Dan Docherty- Wutang TaiChi Style teacher in the UK who learned in Hong Kong, fought and won in a full contact events in Asia in late 1970s early 1980s. Neil Rosiak- Dan Docherty student who fought in Vale Tudo in the early years when MMA was developing, and is trainer for fighters Sami Berrick and Richard Lewis at the Masters Club in London. San Shou Ireland: Niall Keane, Declan Gannon, Karl Kidd, Daren Lowry, Wayne Marshall, Vytautas Vysniauskas are a Tai Chi team from Dan Docherty's Wudang Tai Chi Association that fights out of Ireland and is very active in competition. MUST READ Round table of Tai Chi fighting coaches from U.K. 
Dan Docherty

San Shou Ireland

Eric Sbarge: Eric Sbarge and Peaceful Dragon Lei Tai team with                    
Natalia Hill, Robert Beaver, Carrie Chun and others is based in North Carolina. They are from Chang Tung Sheng's branch of Shuai Chiao and Internal gong fu: Taiji, Pakua, and Hsingyi.
Eric Sbarge

Two other notable champions of full contact fighting I want to also mention are Patrick Brady and Robert Ruby. Both really great fighters. Some more active in teaching than others. Robert Ruby can be found here in Richmond Va.
Patrick Brady

Robert Ruby
Coach Christopher Pei- is a Yang Taijiquan Coach having studied under Willy Lin in DC's Chinatown, with Fu Zhong Wen, Yang Zhen Dou and Yang Zhen Ji. He has also fought in his younger days in tournaments. He currently coaches San shou fighters who have competed in Lei Tai. His fighters include: Chris Chai, Adam, Marty, Alan Le, Sean Wargo.

Gurjok K. Singh- Teaches fighters a combination of Tai Chi pugilism, Boxing, and Muay Thai.  Mr.Singh is a Retired Army Ranger and owner of Angels Gym that trains regional and state, mens and women, kickboxing, Muay Thai, wrestling and Grappling IKF and NAGA champions. He is also a book author, "The Art of Western Tai Chi".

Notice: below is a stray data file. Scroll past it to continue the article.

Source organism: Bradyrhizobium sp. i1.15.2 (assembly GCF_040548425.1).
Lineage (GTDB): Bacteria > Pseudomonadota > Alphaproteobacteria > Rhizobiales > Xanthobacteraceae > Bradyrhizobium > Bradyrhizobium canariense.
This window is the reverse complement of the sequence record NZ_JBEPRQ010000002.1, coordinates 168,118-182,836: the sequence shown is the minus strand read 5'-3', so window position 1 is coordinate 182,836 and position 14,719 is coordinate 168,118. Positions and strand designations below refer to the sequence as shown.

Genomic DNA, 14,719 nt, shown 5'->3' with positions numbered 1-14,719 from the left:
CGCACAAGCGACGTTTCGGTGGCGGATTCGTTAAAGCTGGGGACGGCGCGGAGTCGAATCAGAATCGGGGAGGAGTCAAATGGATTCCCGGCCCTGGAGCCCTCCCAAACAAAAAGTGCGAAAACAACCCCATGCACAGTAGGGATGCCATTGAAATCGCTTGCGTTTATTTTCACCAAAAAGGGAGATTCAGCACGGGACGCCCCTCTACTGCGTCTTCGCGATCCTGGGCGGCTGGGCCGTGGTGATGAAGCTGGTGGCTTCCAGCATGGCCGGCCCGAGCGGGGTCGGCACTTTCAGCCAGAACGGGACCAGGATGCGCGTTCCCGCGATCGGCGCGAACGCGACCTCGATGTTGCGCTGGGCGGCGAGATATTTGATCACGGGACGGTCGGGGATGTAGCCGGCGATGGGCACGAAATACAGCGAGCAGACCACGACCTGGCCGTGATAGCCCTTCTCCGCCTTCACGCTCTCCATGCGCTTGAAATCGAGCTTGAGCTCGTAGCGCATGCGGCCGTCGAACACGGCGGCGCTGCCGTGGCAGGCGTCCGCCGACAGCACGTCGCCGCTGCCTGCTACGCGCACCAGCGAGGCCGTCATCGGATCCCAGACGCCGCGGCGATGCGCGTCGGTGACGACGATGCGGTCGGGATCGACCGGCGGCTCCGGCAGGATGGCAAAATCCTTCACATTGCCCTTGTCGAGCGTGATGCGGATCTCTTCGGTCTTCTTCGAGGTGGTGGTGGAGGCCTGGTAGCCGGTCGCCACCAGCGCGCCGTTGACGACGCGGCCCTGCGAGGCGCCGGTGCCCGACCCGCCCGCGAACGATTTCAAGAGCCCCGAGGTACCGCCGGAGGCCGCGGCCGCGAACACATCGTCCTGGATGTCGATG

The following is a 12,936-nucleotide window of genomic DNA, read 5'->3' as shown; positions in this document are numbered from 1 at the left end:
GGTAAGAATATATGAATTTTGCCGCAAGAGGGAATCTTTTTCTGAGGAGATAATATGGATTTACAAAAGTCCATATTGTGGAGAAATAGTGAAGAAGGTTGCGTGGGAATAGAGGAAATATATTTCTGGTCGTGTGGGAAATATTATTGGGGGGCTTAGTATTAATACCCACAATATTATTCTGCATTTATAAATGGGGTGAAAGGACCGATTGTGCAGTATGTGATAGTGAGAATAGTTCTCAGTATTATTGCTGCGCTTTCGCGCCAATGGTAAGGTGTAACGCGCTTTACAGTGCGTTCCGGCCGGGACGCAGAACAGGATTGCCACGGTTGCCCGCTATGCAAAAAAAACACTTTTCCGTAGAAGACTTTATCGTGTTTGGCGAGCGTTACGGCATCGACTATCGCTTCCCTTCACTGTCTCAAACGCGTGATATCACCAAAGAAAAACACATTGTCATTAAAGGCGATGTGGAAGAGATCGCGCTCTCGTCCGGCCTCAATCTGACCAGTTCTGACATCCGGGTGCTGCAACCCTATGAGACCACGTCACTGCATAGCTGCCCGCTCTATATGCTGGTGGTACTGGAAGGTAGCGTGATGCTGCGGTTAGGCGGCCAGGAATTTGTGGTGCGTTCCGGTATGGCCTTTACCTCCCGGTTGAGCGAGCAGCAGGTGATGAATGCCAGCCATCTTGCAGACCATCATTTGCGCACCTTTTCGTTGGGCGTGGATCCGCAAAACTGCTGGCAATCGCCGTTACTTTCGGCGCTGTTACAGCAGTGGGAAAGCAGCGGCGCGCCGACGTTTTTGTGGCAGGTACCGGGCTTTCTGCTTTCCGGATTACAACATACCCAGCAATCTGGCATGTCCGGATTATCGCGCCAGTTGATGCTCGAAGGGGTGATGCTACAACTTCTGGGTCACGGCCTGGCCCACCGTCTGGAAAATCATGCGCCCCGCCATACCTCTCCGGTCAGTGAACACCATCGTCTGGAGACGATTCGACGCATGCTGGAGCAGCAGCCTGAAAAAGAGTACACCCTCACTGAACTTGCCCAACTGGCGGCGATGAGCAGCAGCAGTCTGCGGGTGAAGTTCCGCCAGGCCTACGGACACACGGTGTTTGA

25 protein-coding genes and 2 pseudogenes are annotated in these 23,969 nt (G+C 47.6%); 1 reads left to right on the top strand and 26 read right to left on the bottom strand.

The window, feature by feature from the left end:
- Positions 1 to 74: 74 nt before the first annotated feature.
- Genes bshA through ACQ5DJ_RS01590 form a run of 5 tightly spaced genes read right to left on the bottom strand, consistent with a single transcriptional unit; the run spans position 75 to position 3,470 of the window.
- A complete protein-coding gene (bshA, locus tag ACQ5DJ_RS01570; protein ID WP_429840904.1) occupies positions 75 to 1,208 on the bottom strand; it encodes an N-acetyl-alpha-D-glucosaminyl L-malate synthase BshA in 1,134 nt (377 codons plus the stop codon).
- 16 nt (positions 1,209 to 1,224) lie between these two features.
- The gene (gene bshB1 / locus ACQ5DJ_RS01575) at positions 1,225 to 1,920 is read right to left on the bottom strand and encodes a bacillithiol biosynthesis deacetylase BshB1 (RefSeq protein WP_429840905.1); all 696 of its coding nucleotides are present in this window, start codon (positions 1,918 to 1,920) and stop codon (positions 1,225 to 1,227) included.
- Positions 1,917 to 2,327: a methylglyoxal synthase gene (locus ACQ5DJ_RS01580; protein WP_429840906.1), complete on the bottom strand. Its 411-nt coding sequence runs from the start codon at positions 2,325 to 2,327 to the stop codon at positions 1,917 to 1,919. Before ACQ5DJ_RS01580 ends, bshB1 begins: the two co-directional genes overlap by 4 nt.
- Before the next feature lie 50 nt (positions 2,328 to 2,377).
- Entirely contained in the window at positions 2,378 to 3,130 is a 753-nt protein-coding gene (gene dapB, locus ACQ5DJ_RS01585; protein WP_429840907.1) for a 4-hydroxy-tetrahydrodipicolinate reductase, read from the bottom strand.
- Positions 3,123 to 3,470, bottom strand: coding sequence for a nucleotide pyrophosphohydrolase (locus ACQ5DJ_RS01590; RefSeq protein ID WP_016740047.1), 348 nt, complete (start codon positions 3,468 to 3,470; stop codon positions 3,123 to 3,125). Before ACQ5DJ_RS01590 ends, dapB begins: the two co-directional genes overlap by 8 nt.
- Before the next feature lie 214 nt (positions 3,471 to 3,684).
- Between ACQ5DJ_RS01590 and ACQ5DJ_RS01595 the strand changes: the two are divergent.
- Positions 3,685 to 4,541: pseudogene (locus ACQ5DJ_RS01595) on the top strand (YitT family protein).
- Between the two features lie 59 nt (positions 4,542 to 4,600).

Coach Wilson Pitts: influenced by Boxing,  Robert W. Smith, and  TCM with Dr. Amy Tseng in Richmond Virginia, he emphasized combat usage in Neijia arts of Tai Chi, Bagua, and Hsingyi. He trained several fighters including acupuncturist Celeste Wray and Jamar, for Lei Tai and San Shou using boxing principles and study from his experience at Joe Fraiser's Cloverlay Gym in North Philly in the 1970's. Wilson also teaches in New York city, California.

Sifu Clarence Burris teaches Tien Shan Pai and Tai Chi in Northern Virginia.  He is 1992 NASKA Virginia State Heavy Weight Champion, and in 1993 Selected on the U.S. full contact Sanshou Team for World Championships in Malaysia.

In closing, I hope you find some of the information here useful when seeking out teachers of full contact fighting, "Tai Chi for fighting" "Tai Chi combat" and real self defense. We believe that people who have "been there, done that" are your best chance of having a SAFE, SUCCESSFUL, and FRUITIOUS experience. We hope you will not have to use your martial arts in a life and death situation, but if you should, we hope you are properly prepared having done the hard work we believe these teachers can give you. There are some other teachers out there not mentioned I may have forgotten, these come to mind. Please feel free to contact me.

Thursday, May 15, 2014

Jibenggong (Basics/Foundation practices) common to Kung Fu, Long Boxing, and Wushu

These seem to have helped me tremendously with my Internal arts training: I had a teacher from Shanghai Jingwu (Chin Woo), Zhou Jianhua and two others, one from Mizung Lohan style (under Alex Kwok/Nick Scrima), another in college from Shaolin Wu Xing ba fa (Ching Ching Fang's student Chow in Richmond Va) and a Traditional Yang teacher who was also a famous Wushu teacher (He Weiqi) and former USA Team coach Lu Xiao Ling. these basics are common to all of them. Taijiquan Jibengong is at the bottom.

Common Jibegong in Long Fist: Chin Woo, Mizung Lohan, Shaolin Longfist, and even wushu training: good for any player.

Warm-up, stretching, etc.
1. Loosen neck, ankles and wrist.
2. Arm/shoulder circles, Waist circles, hip circles, knee circles. (variety of waist turning drills)
3. Heel stretch
4. Squat
5. Various stretches: wall stretches, floor stretches, partner stretches.
a. Single leg
b. Double leg
c. Splits (Chinese and regular)
d. Scales
e. etc.

Stance work stationary:
6. Horse stance (with staff on legs)
7. Bow stance and kneeling stance (knee almost touch ground)